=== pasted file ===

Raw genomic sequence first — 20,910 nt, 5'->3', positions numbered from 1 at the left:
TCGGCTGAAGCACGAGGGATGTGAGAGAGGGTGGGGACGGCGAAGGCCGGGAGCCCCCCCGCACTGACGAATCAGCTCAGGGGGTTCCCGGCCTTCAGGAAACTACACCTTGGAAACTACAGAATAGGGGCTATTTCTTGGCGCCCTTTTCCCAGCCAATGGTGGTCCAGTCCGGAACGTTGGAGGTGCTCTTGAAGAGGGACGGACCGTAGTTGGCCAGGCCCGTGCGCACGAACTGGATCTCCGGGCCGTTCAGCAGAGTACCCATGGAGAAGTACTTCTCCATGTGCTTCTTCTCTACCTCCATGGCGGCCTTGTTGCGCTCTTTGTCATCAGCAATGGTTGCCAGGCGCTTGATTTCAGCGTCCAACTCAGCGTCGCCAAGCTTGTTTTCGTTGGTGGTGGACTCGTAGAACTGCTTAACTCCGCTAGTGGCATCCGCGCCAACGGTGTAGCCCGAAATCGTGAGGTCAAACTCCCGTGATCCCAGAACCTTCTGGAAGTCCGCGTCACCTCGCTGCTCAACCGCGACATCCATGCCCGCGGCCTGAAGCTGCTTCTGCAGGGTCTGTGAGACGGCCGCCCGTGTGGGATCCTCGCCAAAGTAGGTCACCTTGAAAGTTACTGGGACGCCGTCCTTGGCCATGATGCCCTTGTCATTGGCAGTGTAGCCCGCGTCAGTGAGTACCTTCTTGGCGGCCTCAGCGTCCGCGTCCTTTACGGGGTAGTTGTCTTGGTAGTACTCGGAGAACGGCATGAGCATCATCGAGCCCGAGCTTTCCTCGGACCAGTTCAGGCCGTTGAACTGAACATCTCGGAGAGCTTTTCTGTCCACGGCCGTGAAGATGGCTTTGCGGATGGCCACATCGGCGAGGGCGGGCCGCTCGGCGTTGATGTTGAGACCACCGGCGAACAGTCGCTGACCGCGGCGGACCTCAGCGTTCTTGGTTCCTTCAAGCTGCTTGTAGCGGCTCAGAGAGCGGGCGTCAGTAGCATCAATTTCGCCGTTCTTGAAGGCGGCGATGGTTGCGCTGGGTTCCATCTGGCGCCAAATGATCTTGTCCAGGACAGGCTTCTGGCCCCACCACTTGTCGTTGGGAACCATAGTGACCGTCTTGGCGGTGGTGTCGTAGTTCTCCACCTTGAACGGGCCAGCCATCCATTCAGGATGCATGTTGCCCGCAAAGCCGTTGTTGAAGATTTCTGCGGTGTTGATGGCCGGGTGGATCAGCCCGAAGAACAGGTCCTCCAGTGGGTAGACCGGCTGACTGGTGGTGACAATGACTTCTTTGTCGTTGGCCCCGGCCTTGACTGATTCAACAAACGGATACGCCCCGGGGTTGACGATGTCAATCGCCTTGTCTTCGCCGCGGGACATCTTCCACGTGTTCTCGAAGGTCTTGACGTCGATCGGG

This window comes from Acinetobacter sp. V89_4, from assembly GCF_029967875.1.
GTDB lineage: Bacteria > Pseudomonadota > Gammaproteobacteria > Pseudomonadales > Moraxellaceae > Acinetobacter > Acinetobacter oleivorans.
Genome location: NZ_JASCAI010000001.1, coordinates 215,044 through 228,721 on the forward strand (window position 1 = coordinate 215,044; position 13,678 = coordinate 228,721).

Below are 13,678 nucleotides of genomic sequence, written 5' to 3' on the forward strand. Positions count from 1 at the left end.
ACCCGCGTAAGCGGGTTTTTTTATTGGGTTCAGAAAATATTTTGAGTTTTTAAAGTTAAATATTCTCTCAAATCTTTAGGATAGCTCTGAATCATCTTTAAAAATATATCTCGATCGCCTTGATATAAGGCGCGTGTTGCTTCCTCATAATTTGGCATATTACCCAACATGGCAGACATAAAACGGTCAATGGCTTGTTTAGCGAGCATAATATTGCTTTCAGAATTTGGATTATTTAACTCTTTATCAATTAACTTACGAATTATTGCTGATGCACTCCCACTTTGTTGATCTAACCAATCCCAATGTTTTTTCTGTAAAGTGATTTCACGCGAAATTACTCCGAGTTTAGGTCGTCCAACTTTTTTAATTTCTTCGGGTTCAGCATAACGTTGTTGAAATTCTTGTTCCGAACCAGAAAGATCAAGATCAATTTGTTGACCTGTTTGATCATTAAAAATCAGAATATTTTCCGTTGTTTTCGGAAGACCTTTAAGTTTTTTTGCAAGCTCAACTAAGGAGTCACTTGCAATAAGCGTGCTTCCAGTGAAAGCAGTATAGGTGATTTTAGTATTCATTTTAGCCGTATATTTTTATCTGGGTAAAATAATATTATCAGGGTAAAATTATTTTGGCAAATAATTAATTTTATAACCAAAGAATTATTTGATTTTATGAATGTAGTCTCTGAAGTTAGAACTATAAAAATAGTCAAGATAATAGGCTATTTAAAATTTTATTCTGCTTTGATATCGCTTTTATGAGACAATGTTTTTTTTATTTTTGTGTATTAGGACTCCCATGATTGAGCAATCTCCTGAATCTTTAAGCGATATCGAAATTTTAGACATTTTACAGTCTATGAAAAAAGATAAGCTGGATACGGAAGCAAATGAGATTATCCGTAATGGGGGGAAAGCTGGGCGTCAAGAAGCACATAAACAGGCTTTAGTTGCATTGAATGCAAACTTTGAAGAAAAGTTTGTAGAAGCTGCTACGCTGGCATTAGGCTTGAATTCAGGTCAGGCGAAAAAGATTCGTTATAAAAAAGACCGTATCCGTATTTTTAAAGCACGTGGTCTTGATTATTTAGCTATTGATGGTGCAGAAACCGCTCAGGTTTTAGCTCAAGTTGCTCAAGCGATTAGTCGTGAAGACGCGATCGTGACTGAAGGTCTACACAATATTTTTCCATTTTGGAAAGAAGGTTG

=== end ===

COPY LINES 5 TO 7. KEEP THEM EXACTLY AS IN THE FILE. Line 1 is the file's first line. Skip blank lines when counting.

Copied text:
Genome location: NZ_JASCAI010000001.1, coordinates 215,044 through 228,721 on the forward strand (window position 1 = coordinate 215,044; position 13,678 = coordinate 228,721).

Below are 13,678 nucleotides of genomic sequence, written 5' to 3' on the forward strand. Positions count from 1 at the left end.
ACCCGCGTAAGCGGGTTTTTTTATTGGGTTCAGAAAATATTTTGAGTTTTTAAAGTTAAATATTCTCTCAAATCTTTAGGATAGCTCTGAATCATCTTTAAAAATATATCTCGATCGCCTTGATATAAGGCGCGTGTTGCTTCCTCATAATTTGGCATATTACCCAACATGGCAGACATAAAACGGTCAATGGCTTGTTTAGCGAGCATAATATTGCTTTCAGAATTTGGATTATTTAACTCTTTATCAATTAACTTACGAATTATTGCTGATGCACTCCCACTTTGTTGATCTAACCAATCCCAATGTTTTTTCTGTAAAGTGATTTCACGCGAAATTACTCCGAGTTTAGGTCGTCCAACTTTTTTAATTTCTTCGGGTTCAGCATAACGTTGTTGAAATTCTTGTTCCGAACCAGAAAGATCAAGATCAATTTGTTGACCTGTTTGATCATTAAAAATCAGAATATTTTCCGTTGTTTTCGGAAGACCTTTAAGTTTTTTTGCAAGCTCAACTAAGGAGTCACTTGCAATAAGCGTGCTTCCAGTGAAAGCAGTATAGGTGATTTTAGTATTCATTTTAGCCGTATATTTTTATCTGGGTAAAATAATATTATCAGGGTAAAATTATTTTGGCAAATAATTAATTTTATAACCAAAGAATTATTTGATTTTATGAATGTAGTCTCTGAAGTTAGAACTATAAAAATAGTCAAGATAATAGGCTATTTAAAATTTTATTCTGCTTTGATATCGCTTTTATGAGACAATGTTTTTTTTATTTTTGTGTATTAGGACTCCCATGATTGAGCAATCTCCTGAATCTTTAAGCGATATCGAAATTTTAGACATTTTACAGTCTATGAAAAAAGATAAGCTGGATACGGAAGCAAATGAGATTATCCGTAATGGGGGGAAAGCTGGGCGTCAAGAAGCACATAAACAGGCTTTAGTTGCATTGAATGCAAACTTTGAAGAAAAGTTTGTAGAAGCTGCTACGCTGGCATTAGGCTTGAATTCAGGTCAGGCGAAAAAGATTCGTTATAAAAAAGACCGTATCCGTATTTTTAAAGCACGTGGTCTTGATTATTTAGCTATTGATGGTGCAGAAACCGCTCAGGTTTTAGCTCAAGTTGCTCAAGCGATTAGTCGTGAAGACGCGATCGTGACTGAAGGTCTACACAATATTTTTCCATTTTGGAAAGAAGGTTG